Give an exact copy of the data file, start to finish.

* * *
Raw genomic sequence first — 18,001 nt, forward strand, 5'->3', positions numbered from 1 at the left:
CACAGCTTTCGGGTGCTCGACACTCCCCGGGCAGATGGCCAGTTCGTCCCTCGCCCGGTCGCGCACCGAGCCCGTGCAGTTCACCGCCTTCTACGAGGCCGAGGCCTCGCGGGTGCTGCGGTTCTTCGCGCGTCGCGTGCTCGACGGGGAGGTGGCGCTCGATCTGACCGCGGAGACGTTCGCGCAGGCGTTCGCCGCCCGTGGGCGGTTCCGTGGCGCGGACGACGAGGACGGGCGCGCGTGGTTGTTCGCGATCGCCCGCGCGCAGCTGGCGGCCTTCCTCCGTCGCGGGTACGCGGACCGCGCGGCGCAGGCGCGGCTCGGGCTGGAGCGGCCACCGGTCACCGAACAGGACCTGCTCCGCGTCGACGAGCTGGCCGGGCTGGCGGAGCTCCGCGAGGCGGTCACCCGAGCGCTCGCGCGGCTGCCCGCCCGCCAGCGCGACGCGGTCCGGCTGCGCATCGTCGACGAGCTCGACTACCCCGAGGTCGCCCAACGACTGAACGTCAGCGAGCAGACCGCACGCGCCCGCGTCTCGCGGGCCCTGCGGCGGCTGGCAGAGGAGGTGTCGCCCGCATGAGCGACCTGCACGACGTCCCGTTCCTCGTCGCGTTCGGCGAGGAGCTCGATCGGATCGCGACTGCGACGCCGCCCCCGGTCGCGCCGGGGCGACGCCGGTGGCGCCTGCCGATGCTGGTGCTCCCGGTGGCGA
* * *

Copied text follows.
Raw genomic sequence first — 18,001 nt, forward strand, 5'->3', positions numbered from 1 at the left:
CACAGCTTTCGGGTGCTCGACACTCCCCGGGCAGATGGCCAGTTCGTCCCTCGCCCGGTCGCGCACCGAGCCCGTGCAGTTCACCGCCTTCTACGAGGCCGAGGCCTCGCGGGTGCTGCGGTTCTTCGCGCGTCGCGTGCTCGACGGGGAGGTGGCGCTCGATCTGACCGCGGAGACGTTCGCGCAGGCGTTCGCCGCCCGTGGGCGGTTCCGTGGCGCGGACGACGAGGACGGGCGCGCGTGGTTGTTCGCGATCGCCCGCGCGCAGCTGGCGGCCTTCCTCCGTCGCGGGTACGCGGACCGCGCGGCGCAGGCGCGGCTCGGGCTGGAGCGGCCACCGGTCACCGAACAGGACCTGCTCCGCGTCGACGAGCTGGCCGGGCTGGCGGAGCTCCGCGAGGCGGTCACCCGAGCGCTCGCGCGGCTGCCCGCCCGCCAGCGCGACGCGGTCCGGCTGCGCATCGTCGACGAGCTCGACTACCCCGAGGTCGCCCAACGACTGAACGTCAGCGAGCAGACCGCACGCGCCCGCGTCTCGCGGGCCCTGCGGCGGCTGGCAGAGGAGGTGTCGCCCGCATGAGCGACCTGCACGACGTCCCGTTCCTCGTCGCGTTCGGCGAGGAGCTCGATCGGATCGCGACTGCGACGCCGCCCCCGGTCGCGCCGGGGCGACGCCGGTGGCGCCTGCCGATGCTGGTGCTCCCGGTGGCGA